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Physiol Behav. 1986;37(2):279-84.

Salt taste preference in baboons.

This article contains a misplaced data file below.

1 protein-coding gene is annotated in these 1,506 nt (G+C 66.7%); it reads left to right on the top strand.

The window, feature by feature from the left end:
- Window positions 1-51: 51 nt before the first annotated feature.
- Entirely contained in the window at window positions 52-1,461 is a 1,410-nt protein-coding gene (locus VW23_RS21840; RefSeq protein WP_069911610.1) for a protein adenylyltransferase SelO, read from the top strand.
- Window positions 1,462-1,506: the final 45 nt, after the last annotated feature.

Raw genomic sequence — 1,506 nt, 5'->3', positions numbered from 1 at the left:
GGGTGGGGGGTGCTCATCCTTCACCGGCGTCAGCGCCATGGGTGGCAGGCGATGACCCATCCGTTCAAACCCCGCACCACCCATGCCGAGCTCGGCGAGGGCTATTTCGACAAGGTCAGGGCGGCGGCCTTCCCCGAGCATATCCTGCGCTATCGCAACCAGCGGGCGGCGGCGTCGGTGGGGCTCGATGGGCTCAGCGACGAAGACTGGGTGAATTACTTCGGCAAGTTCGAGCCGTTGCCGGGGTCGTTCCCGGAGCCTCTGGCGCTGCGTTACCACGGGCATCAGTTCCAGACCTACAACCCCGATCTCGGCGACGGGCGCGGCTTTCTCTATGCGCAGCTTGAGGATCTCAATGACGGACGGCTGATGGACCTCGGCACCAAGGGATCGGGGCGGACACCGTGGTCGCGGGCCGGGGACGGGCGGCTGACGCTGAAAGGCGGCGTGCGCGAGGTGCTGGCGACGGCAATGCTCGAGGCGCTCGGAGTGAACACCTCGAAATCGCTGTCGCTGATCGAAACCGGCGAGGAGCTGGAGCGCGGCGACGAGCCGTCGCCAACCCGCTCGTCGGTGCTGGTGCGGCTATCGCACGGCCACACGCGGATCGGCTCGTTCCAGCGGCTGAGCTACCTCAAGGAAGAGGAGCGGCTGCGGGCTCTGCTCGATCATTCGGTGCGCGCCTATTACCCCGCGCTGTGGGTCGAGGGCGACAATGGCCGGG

Dietary salt (NaCl) has been implicated in the etiology of hypertension and atherosclerosis, although its role remains controversial. The human preference for salted foods is well-known and many investigators believe the taste for salt is acquired. An experiment we conducted suggests that the baboon does not have an acquired taste for salt. A sample of 36 baboons from a population of 70 baboons of known sire, sex, and dietary history was used; each had been raised since birth on a diet of fixed salt content in a study of dietary salt and blood pressure. Given this unique group of animals, we decided to test whether baboons raised on one dietary salt level (low, medium, or high) would prefer a different level. After baseline consumption was measured for 9 days, we offered each animal equal amounts of all 3 diets simultaneously in a counterbalanced randomized sequence for 9 days, controlling for tray position preference and color preference. We measured consumption of each diet by weighing the amount of food remaining. Our statistical analyses indicated an overwhelming preference for the lowest dietary salt level, regardless of which diet the animal had been fed since birth (p less than 0.0001).

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